The biopharmaceutical industry relies on a few organisms and cell lines for production. The most common are CHO, E. coli, and S. cerevisiae, which are well characterized and can achieve acceptable yields. In other words, drug firms use expression systems that are proven to work.
But it is time to consider alternatives, according to Christopher Love, PhD, professor of chemical engineering at MIT, who says with synthetic biology scientists can modify organisms so they can make more protein in less time and more simply than traditional cell lines.
“The processes required to manufacture biologic medicines are intimately linked to the biology of the host selected: the overall productivity and purity of the products is shaped by the features of the host selected,” he explains.
“New hosts can help simplify manufacturing processes, which in turn could enable fast development for clinical testing and reduced costs in manufacturing these medicines.”
The possible benefits are considerable. Love says new hosts could eliminate time consuming and costly processing steps like viral inactivation, reduce buffer requirements, and simplify chromatographic protocols.
“Alternative hosts can offer potential savings in time and costs for development and manufacturing…These advantages are borne from differences in their growth rates, simplicity in genome engineering, and the potential for process intensification by reducing manufacturing operations required,” continues Love.
“The advances in synthetic biology and gene editing make holistic process development—which includes the host biology appropriate to support manufacturing—accessible in ways it has not been in the past when other hosts have been considered.”
Also, as industry shifts towards new types of therapies, the need to efficiently transition molecules from the lab to the clinic and beyond is increasingly important for businesses, Love adds.
Love and colleagues from MIT’s AltHost Consortium—a group using genome engineering to create production strains—set out the potential benefits alternative hosts in a recent study. The team used the approach to develop production strains to help advance clinical stage vaccines for SARS-CoV-2, the virus that causes COVID-19.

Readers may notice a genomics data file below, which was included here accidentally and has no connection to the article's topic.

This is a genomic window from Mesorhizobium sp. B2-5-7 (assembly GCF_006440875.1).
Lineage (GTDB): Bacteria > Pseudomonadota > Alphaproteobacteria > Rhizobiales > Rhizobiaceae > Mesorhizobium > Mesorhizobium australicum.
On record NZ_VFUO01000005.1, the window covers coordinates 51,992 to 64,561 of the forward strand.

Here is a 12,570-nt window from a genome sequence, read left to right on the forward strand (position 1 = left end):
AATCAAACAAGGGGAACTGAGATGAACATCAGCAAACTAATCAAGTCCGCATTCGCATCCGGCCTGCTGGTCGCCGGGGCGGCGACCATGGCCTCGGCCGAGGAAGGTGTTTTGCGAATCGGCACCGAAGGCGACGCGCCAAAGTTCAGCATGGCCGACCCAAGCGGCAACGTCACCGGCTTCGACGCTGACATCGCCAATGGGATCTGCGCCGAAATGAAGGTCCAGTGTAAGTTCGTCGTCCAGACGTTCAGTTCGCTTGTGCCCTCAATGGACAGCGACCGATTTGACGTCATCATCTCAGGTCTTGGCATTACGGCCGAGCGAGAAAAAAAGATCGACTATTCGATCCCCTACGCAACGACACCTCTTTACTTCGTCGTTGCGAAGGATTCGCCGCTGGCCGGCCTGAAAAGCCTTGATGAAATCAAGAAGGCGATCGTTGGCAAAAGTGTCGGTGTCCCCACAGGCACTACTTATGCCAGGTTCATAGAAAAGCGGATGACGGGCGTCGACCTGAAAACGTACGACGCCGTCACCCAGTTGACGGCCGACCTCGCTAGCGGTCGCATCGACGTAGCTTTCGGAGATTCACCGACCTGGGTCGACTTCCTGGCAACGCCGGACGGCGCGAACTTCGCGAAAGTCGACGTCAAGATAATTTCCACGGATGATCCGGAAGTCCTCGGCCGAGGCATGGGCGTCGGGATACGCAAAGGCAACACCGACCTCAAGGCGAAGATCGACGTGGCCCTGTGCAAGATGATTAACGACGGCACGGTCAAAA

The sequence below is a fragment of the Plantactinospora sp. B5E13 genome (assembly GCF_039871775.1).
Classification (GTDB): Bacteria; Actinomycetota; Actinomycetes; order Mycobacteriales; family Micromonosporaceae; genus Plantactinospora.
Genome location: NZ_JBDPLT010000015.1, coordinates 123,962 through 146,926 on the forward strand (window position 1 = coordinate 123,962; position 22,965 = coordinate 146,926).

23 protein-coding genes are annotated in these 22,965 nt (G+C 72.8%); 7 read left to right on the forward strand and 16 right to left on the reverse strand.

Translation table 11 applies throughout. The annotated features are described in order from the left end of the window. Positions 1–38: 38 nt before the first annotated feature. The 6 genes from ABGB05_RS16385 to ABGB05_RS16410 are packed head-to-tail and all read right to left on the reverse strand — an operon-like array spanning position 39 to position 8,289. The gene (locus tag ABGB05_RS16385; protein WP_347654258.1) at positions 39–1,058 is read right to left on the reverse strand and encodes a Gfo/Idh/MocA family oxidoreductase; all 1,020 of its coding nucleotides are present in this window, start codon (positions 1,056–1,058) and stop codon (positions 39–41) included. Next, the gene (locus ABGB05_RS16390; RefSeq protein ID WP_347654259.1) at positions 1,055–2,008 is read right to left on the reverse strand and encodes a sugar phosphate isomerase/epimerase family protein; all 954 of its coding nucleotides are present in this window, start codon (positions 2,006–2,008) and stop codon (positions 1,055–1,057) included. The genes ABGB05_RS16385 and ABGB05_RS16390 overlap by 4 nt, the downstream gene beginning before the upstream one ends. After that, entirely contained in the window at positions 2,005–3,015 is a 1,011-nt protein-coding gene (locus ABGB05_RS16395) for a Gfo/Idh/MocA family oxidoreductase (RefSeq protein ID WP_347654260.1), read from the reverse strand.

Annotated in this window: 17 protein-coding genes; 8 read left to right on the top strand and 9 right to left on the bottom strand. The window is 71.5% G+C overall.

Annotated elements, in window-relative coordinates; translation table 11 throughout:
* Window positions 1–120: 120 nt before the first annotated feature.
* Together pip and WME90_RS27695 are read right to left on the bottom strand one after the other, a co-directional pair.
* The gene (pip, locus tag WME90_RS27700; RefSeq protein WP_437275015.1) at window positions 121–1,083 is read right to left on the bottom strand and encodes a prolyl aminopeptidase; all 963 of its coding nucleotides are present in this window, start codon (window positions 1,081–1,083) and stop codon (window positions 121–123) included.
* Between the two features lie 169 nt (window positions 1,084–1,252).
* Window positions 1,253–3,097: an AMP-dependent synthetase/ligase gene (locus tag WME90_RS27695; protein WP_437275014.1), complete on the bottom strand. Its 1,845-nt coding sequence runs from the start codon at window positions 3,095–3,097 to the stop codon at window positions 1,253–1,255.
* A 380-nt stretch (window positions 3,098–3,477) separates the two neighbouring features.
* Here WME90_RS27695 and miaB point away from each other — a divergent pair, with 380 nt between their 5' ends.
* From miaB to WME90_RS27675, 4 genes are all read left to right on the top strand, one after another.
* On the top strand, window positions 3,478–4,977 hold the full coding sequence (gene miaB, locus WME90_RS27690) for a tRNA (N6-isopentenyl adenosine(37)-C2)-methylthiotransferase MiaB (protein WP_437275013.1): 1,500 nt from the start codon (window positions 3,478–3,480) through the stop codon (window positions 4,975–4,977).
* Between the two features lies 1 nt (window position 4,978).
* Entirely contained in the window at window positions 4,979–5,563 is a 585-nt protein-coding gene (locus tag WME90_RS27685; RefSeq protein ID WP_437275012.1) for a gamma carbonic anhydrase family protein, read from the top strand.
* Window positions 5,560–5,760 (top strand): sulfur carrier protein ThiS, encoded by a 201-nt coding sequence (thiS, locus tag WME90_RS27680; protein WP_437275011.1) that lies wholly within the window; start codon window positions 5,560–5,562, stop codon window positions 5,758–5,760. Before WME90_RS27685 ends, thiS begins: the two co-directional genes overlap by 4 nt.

“As the current pandemic has demonstrated, additional manufacturing capabilities could help forward access, equity, and robustness in manufacturing in response to situations like this one,” says Love.
Other organizations are also advancing novel hosts they offer for use by biopharmaceutical firms and CDMOs, notes Love, describing such work as a requirement for a healthy manufacturing ecosystem.
“This approach allows for shared learning on the biology of hosts that can inform the design of ‘fit-for-purpose’ strains, like ones that have appropriate post-translational modifications like glycans or competitive productivities,” he points out.
And the approach has even wider application, according to Love, who says “This new model is using principles common in the software industry for open-source development, which are known to promote innovation and expand knowledge in the industry.”
Greater industry adoption of alternative hosts like Pichia pastoris—which is gaining in popularity for vaccine production—would foster innovation in the process technology space, Love tells GEN.
“Beyond the host itself, there are opportunities to advance technologies for intensified processes for alternative hosts like continuous manufacturing and single-use technologies that have been developed for CHO successfully,” he says.
“Innovations in processes and hosts could take advantage of the best of both engineering and biological systems to enable next-generation manufacturing solutions for speed and costs, and potentially further simplify technology transfers for platform-like processes for other types of molecules beyond monoclonal antibodies.”
Securing regulatory backing for processes that use an alternative host is likely to be straightforward, according to Love, who says the FDA has already shown it is willing to approve drugs made using novel systems.
“Regulatory agencies like the FDA license products on the basis of their safety, efficacy, and on the expected reliability of supply to the market. These same principles apply to any host,” he explains. “There are already biologics approved in the United States for chronic indications like migraines (Lundbeck’s eptinezumab)and diabetes— (Biocon’s insulin), that are manufactured in what is considered an alternative host, the yeast Komagataella phaffii.
“Millions of patients globally receive medicines produced in this host already, and it represents an example of how alternative hosts could be used for supplying safe and efficacious products.”